Average CO2 emissions for new cars across Europe fell by 3.2% to 119.3g/km, according to the annual CO2 analysis carried out by Jato Dynamics.
The analysis, which covered 23 European markets, found that average emission were 4g/km lower than the total seen in 2014 and 7.5g/km lower than the figure registered in 2013.
The improvement is due to significant reductions coming from small and midsize markets (including Norway and Switzerland), better results posted by big volume car makers and increasing numbers of electric vehicle registrations.
The reduction coincided with a 9.3% rise in registrations in the 23 markets studied across the same period, further emphasising the headway being made.
Peugeot leads the volume brands
Peugeot was the new emissions leader for 2015, ahead of Citroën and Renault, with improvement of 5.8g/km compared to 2014.
The French brand’s total average CO2 emissions decreased from 109.3g/km in 2014 to 103.5g/km in 2015.
Peugeot posted the second best improvement among the top 20 brands, buoyed by progress from the 1.0 and 3 cylinder petrol engines that power the Peugeot 108. The other Peugeot models that contributed to the overall improvement were the 308, with an average of only 97.8g/km (vs. 102.3 in 2014), and the Peugeot 208 at 99.3g/km.
Citroën, the other volume brand within the PSA Group, occupied second place with 105.7g/km, down 5.1g/km on 2014. This was driven by the higher volumes achieved by the Citroën C4 Cactus (up 173%), the second best-selling Citroën in 2015 and the model that posted the second lowest average emissions for the brand this year.
Renault dropped two places to third in 2015, as the brand sold more SUV/Crossovers with bigger engines. The Captur’s registrations increased by 17%, while its average CO2 emissions increased from 105.7g/km in 2014 to 106.2g/km in 2015. The new Kadjar compact SUV, introduced in the second half of 2015, counted for 5.1% of Renault registrations with average CO2 emissions of 112.9g/km. The real progress was made by the Clio (down 2.1g/km) and the Twingo (down 6.1g/km).
Fourth place was claimed by Toyota, which managed to reduce its average emissions by 4.9g/km to 107.7g/km in 2015. Last year, Toyota’s hybrid vehicles counted for 29% of its registrations, three more percentage points than in 2014.
Nissan stayed in fifth, posting the highest average increase in CO2 emissions among the top 20. The Japanese brand recorded a rise in the average emissions for its top-seller – the Qashqai - from 115g/km to 116.3g/km in 2015, due to increased sales of the 1.2 115hp and 1.6 120hp petrol engines.
Skoda was the most improved brand in the top 20, reducing its average CO2 emissions by 6.2g/km thanks to the new generation Fabia. The model included more efficient engines in 2015, allowing this subcompact to reduce its emissions from 121.6g/km in 2014 to 107.1g/km. Fabia sales rose 38% in 2015, and counted for 26% of Skoda’s registrations.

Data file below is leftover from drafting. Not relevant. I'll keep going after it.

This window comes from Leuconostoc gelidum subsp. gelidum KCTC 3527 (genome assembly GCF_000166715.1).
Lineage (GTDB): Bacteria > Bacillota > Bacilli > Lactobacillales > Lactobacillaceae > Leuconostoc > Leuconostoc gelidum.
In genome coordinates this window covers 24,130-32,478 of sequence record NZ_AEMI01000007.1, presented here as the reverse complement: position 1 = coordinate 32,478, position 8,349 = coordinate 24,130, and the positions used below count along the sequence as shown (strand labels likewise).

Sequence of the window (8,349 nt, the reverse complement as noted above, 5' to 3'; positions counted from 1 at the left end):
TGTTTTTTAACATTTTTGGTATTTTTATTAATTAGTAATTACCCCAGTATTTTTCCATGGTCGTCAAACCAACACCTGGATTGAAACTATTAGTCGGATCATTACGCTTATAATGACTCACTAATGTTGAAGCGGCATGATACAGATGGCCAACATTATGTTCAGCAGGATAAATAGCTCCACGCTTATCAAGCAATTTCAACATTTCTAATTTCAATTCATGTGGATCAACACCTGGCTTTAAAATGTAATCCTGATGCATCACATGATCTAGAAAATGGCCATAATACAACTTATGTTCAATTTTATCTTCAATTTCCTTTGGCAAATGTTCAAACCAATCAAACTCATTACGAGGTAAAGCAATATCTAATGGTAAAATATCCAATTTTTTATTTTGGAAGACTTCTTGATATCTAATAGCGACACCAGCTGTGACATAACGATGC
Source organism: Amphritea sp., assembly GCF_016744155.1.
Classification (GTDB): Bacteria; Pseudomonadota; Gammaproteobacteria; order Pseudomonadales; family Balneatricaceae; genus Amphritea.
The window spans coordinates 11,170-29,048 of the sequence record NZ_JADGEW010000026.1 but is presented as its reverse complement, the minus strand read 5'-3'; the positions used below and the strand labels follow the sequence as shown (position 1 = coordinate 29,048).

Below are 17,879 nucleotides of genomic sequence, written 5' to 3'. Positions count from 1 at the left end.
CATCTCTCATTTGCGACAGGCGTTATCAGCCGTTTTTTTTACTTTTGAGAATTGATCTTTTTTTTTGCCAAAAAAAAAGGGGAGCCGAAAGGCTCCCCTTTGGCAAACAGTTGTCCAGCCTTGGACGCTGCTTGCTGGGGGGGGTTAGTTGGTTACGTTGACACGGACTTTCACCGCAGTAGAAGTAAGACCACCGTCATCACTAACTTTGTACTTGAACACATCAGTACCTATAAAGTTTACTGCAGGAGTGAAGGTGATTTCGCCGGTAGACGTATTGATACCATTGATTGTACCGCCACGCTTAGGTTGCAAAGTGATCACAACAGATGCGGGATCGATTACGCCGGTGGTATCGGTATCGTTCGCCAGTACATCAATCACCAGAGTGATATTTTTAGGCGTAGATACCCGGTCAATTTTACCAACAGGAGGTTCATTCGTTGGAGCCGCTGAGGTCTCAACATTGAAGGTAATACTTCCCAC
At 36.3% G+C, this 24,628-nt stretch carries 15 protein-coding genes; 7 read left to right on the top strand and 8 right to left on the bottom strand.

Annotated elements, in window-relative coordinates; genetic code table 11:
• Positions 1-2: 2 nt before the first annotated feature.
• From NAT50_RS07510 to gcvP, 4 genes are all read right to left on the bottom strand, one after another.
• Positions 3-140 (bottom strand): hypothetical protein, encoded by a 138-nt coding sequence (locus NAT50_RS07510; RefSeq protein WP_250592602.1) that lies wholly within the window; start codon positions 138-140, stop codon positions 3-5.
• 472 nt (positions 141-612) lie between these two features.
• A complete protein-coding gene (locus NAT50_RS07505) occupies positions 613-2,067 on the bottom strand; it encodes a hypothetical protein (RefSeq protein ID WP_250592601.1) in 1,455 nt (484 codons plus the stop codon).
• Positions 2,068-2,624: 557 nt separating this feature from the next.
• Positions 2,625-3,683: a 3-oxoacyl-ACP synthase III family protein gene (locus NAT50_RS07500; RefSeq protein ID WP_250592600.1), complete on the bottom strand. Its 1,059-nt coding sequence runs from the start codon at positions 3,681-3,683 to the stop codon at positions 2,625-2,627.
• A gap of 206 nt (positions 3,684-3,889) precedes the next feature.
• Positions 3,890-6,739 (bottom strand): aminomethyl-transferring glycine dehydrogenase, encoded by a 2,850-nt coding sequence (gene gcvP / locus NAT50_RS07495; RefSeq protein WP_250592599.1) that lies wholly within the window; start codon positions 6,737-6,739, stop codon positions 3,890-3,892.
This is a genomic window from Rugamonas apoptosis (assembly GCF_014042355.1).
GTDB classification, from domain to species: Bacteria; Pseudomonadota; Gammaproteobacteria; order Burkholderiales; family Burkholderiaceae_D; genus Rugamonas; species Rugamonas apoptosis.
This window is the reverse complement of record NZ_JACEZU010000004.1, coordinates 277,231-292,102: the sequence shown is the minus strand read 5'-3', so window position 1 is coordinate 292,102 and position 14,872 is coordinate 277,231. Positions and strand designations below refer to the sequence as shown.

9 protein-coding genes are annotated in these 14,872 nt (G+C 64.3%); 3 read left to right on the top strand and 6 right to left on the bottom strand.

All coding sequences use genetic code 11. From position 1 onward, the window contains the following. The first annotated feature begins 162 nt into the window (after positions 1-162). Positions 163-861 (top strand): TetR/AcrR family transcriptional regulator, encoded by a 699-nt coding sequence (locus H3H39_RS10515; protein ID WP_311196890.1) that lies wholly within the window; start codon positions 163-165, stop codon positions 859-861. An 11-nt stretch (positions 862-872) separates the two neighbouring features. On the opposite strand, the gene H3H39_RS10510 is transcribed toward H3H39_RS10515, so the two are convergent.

Volkswagen, the largest car brand in Europe, posted the third best performance. Its average emissions dropped by 5.6g/km from 123.4g/km in 2014 to 117.8g/km in 2015. Volkswagen benefitted from the new Passat, which featured improved engines that allowed the model to improve its average emissions from 129.2g/km in 2014 to 114.1g/km last year.
Outside the top 20, Land Rover reduced its emissions by 11.4g/km) while Smart's average remained low – just 94.3g/km - despite the introduction of the larger Forfour model.
Felipe Munoz, global automotive analyst at Jato Dynamics, said: “There are a number of reasons for the improvements in CO2 emissions in 2015. The introduction of lighter models, more efficient engines, and increased sales of hybrid and electric vehicles, all contributed to a positive outlook for further emissions reductions in the future.”
Large saloons and SUVs among the best improvers
All segments recorded a reduction in average CO2 emissions in 2015 compared to 2014. The averages follow the expected patterns according to size, weight and engine type. For example, the city car segment posted the lowest average at 104.1g/km ( down 1.6g/km), followed by the subcompacts and compacts at 107.6g/km and 110.6g/km respectively. The midsize sedan/SW was fourth with 121.8g/km and then the small MPV was fifth with 122.6g/km. The average CO2 emissions recorded by SUVs remained behind the midsize and large saloon segments at 143.7g/km. Luxury and Sports cars registered the highest CO2 emissions average at 182.6g/km and 154.8g/km respectively.
The biggest improvements came from the upper segments such as big MPVs (down 10.5g/km), SUVs ( down 8.3g/km) and large saloons/SW ( down 7.7g/km).
Munoz added: “Despite the average emissions level in the SUV segment remaining high in 2015, the improvements made are promising for the industry and its future strategies for reducing emissions - especially given status of SUVs as the best-selling segment in Europe.”
Norway records lowest average emissions
Norway overtook the Netherlands to record the lowest average emissions across Europe, with its emissions average falling from 110.5g/km in 2014 to 100.5g/km in 2015. It also recorded the highest reduction of all 23 countries. Last year zero-emissions car registrations increased by 42% and counted for 17% of total market. The Netherlands recorded an average of 101.3g/km, with hybrid and electric cars counting for 12% of the market in 2015 against 7.8% in 2014.